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they will just do it, david in a high school auditorium. >> the prayers needed. ryan owens leading us off tonight. ryan, thanks so much. we're going to turn now to a different danger in the skies. another case of an air traffic controller asleep on the job. caught just today. this time in miami. tonight, we've learned the government is taking action to keep controllers awake. lisa stark is back on the story tonight. she's live at reagan national. lisa? >> reporter: david, this, as you mentioned, this latest incident is in miami. it was at miami center, the controller falling asleep overnight. early this morning. luckily, other controllers on duty. no radio calls missed. it raises alarm bells. this may be the final straw. at this hour, high level negotiations are under way. between the government and the controllers union. they're working out new rules to ban scheduling practices that can cause fatigue. there have now been seven controllers believed to have fallen asleep on the job, on the midnight shift, since the start of the year. including one earlier this week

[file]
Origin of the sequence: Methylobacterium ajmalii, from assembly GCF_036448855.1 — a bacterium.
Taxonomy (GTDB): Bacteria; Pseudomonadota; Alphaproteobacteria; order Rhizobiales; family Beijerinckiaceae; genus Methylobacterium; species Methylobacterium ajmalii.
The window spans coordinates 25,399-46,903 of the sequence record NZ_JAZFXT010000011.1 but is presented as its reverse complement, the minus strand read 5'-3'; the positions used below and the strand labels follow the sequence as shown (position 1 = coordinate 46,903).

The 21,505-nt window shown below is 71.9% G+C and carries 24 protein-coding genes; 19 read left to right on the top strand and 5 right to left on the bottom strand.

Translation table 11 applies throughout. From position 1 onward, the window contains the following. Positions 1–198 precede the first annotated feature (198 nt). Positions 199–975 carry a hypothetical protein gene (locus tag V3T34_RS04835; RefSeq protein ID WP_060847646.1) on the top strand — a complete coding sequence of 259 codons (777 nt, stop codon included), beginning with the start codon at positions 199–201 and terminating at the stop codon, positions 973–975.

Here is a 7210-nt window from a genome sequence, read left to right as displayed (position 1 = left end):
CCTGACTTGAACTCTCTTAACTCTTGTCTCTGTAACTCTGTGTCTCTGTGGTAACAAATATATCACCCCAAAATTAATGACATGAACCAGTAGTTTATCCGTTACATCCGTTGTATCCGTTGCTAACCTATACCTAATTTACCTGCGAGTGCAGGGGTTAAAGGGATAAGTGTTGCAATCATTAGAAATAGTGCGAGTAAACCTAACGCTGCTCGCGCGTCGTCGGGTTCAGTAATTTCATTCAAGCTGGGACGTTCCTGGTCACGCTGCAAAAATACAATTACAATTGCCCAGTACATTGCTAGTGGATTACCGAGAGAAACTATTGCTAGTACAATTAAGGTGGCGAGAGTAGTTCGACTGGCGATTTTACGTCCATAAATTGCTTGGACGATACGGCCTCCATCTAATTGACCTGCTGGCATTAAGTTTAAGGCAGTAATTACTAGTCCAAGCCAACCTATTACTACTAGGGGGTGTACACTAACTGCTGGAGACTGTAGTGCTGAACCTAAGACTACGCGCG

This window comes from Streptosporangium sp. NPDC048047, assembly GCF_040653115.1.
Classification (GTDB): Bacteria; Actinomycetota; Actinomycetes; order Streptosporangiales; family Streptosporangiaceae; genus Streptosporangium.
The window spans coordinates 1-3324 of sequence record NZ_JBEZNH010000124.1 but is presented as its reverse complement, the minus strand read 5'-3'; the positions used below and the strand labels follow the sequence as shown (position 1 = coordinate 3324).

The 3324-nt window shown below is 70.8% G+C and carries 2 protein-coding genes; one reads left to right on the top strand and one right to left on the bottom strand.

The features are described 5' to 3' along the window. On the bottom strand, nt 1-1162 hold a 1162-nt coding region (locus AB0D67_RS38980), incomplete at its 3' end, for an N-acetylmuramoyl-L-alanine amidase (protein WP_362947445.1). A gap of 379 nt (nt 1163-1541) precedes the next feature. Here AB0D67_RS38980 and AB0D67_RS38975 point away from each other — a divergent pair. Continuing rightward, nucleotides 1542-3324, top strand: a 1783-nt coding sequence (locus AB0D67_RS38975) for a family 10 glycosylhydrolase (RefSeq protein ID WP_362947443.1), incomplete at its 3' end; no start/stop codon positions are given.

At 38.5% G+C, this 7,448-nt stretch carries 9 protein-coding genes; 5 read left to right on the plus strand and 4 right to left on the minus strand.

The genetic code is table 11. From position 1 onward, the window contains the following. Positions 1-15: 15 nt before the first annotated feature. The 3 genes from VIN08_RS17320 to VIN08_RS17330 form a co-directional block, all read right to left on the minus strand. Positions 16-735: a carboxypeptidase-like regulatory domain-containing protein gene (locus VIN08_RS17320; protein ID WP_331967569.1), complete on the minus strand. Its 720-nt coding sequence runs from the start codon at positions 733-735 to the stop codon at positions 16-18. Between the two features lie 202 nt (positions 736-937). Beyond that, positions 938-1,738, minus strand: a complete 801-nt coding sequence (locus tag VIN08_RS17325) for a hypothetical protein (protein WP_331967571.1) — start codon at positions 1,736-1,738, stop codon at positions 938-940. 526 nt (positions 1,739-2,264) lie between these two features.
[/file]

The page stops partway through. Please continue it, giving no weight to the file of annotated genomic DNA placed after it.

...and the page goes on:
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in reno, that missed a call from a plane carrying a seriously ill passenger. controllers in a nearby facility tried to help. >> we're going the call them on the phone lines. >> all right. we'll circle some more. we have a pretty sick patient. we may have to land. >> reporter: the pilot ultimately had to land on his own. controllers bounce from morning shifts to afternoons, to night shifts, leaving little time for the body to adjust. a recent study found that for controllers acute fatigue occurs on a daily basis. and fatigue can occur at anytime on any shift. something the head of the union acknowledged this week. >> we have a fatigue issue. we have a high-stress occupation that works around the clock, 24 hours, 7 days a week. >> reporter: sources tell abc news, one likely change. more time off between shifts to allow for rest. fatigue experts say the shifts need to be more consistent. >> it would be nice if there was a greater appreciation that our bodies have limits.